New president faces tremendous challenges
by Sam Hanna, Jr. - posted Thursday, November 6th, 2008 @ 7:45 am
While reviewing a breakdown of the vote nationwide in Tuesday's presidential election, it became clear the winner of the race for the White House may not want the job the American people just handed him.
That thought occurred after contemplating the tremendous challenges America faces thanks to a less-than-robust U.S. economy in general and the country's diminished standing in the court of public opinion around the world. Though blaming President George W. Bush for every ill, or problem, the United States must tackle in the near future is the chic thing to do these days, let's move beyond the blame game and face some cold hard facts. And those facts, my friends, aren't pretty.
At the top list sits a $10 trillion national debt, or some $10 trillion the government of the United States owes. More specific, the citizens of the United States owe $10 trillion.
Personally, I cannot imagine a scenario in which the U.S. government and the taxpayers will ever retire a $10 trillion debt. Suggestions are welcome.
If we are to listen to our Republican friends, the country is in debt because Democrats spent too much money over past 40 years or so. That hypocritical explanation fails to acknowledge the fact that some $4 trillion of the $10 trillion national debt mounted in the past eight years. Remember, Republicans controlled the White House and the Congress in six of those eight years.
Meanwhile, our Democratic friends point their fingers at Republicans. They say the country is $10 trillion in the red for a number of reasons, including the GOP's insistence on spending big money on the military and fighting a war or two overseas. Democrats also claim Republicans are too cozy with the so-called rich in America, meaning the so-called rich don't pay enough taxes. In other words, if Democrats had it their way, the Congress would dramatically cut defense spending, while a tax hike on the so-called rich would be in order.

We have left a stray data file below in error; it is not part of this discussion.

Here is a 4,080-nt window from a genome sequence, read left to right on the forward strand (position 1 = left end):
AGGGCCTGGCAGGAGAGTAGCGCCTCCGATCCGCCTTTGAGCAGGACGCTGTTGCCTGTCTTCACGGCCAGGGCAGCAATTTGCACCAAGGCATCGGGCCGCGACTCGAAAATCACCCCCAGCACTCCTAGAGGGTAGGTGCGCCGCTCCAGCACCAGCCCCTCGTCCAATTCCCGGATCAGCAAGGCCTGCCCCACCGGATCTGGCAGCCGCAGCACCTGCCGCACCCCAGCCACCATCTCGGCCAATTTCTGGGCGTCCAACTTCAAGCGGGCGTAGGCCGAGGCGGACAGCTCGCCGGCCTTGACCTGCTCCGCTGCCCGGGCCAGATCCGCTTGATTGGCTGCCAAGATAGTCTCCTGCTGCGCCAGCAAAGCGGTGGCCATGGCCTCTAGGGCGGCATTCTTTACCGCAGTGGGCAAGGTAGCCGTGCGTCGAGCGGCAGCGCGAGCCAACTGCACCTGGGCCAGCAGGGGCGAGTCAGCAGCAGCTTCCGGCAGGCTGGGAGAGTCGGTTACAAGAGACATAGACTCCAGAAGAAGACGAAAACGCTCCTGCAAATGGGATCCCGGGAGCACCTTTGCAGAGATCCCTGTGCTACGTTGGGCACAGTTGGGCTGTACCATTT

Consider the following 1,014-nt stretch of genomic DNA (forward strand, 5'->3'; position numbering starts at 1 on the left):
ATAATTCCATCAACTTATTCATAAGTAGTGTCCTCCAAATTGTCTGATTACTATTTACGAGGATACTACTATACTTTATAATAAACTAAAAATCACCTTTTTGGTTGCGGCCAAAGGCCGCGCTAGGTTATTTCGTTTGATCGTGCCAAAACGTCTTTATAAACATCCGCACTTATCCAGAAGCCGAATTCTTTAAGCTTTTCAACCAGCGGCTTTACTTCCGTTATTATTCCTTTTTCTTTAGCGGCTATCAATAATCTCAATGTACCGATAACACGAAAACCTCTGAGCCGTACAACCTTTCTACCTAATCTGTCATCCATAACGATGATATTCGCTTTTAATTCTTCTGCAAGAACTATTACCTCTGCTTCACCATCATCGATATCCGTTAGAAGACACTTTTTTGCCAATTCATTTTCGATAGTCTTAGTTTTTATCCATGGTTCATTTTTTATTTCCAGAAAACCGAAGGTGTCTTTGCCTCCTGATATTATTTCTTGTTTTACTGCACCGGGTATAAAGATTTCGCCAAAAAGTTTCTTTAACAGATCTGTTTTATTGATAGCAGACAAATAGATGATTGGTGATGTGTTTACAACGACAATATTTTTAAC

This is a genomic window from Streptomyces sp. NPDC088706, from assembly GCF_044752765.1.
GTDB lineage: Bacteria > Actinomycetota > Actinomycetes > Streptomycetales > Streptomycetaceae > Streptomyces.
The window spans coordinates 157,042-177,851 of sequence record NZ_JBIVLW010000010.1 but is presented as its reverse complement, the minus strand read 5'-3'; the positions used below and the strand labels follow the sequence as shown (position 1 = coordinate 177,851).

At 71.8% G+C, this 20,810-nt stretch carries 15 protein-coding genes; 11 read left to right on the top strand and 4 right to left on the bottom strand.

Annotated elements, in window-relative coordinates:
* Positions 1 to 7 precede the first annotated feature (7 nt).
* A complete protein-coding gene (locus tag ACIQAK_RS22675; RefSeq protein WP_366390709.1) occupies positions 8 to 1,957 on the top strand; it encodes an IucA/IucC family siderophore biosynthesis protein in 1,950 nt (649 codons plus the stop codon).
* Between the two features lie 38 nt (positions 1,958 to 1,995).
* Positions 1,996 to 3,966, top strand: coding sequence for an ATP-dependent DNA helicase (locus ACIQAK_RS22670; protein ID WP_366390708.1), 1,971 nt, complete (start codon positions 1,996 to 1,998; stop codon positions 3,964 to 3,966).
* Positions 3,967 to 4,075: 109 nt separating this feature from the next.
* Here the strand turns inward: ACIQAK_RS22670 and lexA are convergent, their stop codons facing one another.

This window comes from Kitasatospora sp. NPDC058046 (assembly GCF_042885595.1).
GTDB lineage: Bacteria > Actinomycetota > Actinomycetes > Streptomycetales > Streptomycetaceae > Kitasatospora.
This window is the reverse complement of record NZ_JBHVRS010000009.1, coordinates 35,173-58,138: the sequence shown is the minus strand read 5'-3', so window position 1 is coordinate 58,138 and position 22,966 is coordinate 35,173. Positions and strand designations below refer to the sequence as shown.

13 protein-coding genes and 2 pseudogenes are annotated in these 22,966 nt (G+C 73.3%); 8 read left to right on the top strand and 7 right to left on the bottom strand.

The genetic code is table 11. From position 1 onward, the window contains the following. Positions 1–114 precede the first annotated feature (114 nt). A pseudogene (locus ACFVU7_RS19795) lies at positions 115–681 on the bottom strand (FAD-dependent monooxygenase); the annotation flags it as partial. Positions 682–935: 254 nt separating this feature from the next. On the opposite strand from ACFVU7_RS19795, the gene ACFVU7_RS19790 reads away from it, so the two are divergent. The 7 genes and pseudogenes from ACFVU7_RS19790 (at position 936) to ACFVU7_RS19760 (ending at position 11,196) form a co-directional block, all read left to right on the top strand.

Before we entertain the notion that Democrats would utilize the windfall yielded from cutting defense spending and raising taxes to pay down the country's debt, let's revisit reality. The reality of it is Democrats would blow any aforementioned windfall on expanding the size and scope of government, peddling along the way a falsehood that more government is a better deal for the people.
Yet, it is irresponsible to suggest the United States can continue to spend billions of dollars each month on the war in Iraq without implementing a course of action to pay for it. And no, borrowing money from the Chinese, which is exactly what the U.S. government has been doing as of late, won't work.
Does that mean a tax hike is necessary?
Maybe, but that depends on the outcome of the next question.
Will Congress cut other expenditures such as appropriations for agricultural subsidies, highway construction projects and community organizational endeavors?
Don't count on it.
Instead, we should expect Barack Hussein Obama to explore a tax cut for so-called average Americans while paying lip service to any meaningful efforts to reign in spending. Yet, over the past few months the two presidential candidates -- Obama and Sen. John McCain -- told us they will cut taxes if elected president. Something tells us, however, the bean counters at the Government Accounting Office will throw cold water on any tax cut proposition Obama may entertain.
Therein lies a question.
When was the last time a president of the United States listened to a room full of numbers crunchers in lieu of pursuing a politically expedient policy?